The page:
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Chocolate Toxicity

Did you know chocolate is very toxic to our furry friends?

Why is chocolate toxic to my pet?
Chocolate is toxic to dogs and cats mainly due to a chemical called “theobromine” It acts similarly to caffeine and will speed up the heart rate, stimulate the nervous system and act as a diuretic (increasing urine production) leading to dehydration. Humans can break theobromine but dogs and cats have a poor ability to do so. That’s why they can get very sick from just a small amount of chocolate.

What signs to look out for?
If you witness your pet eating chocolate, that’s easy. But you’re probably more likely to notice your favourite stash of KitKat is GONE. Did you sleep-eat it? Or did your furbaby have a sneaky tucker while you were away? This is when knowing the signs of chocolate toxicity comes in handy!

  • Vomiting and diarrhoea
  • Jittery and hyperactivity (Picture yourself having had too many cups of coffee.)
  • Highly strung and short-tempered, may appear snappy
  • Trembling and muscle spasms
  • Increased thirst and excessive urination
  • Seizures
  • Coma (passing out)

How much is too much?
The severity of chocolate toxicity is correlated to the amount ingested and the weight of your pet. What makes the assessment tricky is that different types of chocolate contain different levels of theobromine.

When in doubt, it is always a good idea to call the vet clinic and tell them the following:

  • How much does your pet weigh? Smaller pets only need to eat a small amount of chocolate for it to be toxic.
  • How much chocolate did your pet eat? The more chocolate that is eaten, the more severe the toxic effects.
  • What TYPE of chocolate did your pet eat? The more bitter or dark the chocolate, the more toxic it is. Additionally, some chocolate products contain other highly toxic ingredients such as grapes/sultanas and macadamia nuts which would make it even more dangerous for your pet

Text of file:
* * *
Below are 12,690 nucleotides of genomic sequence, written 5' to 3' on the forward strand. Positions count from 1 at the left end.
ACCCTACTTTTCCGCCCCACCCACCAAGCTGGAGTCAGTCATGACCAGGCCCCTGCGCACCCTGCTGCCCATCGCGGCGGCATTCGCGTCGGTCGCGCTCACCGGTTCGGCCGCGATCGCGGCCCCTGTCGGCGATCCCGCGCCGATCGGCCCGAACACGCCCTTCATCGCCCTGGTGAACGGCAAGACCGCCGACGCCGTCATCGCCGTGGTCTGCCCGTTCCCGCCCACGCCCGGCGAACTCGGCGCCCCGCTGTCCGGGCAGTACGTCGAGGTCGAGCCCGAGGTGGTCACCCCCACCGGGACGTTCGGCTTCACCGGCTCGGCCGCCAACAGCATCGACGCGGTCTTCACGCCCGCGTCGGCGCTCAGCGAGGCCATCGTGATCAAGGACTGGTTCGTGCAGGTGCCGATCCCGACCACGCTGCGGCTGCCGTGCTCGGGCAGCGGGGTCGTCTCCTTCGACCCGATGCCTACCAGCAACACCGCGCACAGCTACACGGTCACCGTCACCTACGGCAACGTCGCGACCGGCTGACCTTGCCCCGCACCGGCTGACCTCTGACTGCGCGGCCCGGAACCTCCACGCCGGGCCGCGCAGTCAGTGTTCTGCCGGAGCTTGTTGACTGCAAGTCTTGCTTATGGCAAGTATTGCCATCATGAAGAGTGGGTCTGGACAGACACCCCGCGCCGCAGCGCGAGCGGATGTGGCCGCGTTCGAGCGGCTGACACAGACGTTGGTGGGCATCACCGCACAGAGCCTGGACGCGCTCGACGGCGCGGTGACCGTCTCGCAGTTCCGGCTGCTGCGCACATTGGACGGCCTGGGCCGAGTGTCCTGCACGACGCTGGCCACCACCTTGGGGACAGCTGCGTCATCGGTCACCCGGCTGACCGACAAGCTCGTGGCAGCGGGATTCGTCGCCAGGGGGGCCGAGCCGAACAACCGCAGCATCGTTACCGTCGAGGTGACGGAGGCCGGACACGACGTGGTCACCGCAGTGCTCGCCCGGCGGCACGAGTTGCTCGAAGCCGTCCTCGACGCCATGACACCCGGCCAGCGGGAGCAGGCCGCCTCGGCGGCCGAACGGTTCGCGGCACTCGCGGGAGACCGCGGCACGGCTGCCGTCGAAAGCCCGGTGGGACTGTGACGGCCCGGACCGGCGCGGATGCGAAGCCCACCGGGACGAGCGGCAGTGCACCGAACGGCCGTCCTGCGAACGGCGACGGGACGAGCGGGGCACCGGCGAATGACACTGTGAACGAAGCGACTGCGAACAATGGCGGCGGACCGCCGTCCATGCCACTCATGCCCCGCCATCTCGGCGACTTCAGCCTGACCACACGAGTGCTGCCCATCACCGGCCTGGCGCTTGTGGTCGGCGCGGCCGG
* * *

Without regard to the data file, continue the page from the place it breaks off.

• When do you think your pet may have eaten the chocolate?

What does the treatment involve?
It depends on how early you’ve noticed that your furbaby has eaten chocolate. If you see it happen, DON’T WAIT. The earlier the intervention, the better. If you can get your furbaby into the clinic within 2 hours of ingestion, we can try to induce vomiting to clear out the chocolate before it can get absorbed into the system. They will also likely be sent home with some activated charcoal to help ‘mop up’ any residual toxins so they can be harmlessly removed from the gut in the faeces instead of being absorbed by the body. This is much better for your furbaby. If it has been longer, treatment depends on the condition of your furbaby and may include intravenous fluids to help ‘flush’ your pet’s system. For the best possible care, we usually recommend that your furbaby stay with us for a little while in hospital while he/she recovers.

Remember that prevention is the best cure and lock your chocolates out of reach of your furbaby! But if your furbaby has eaten chocolate, know that you’re not the only one. We’ve all been there. It’s stressful and sometimes scary. Don’t worry. We’re here for you.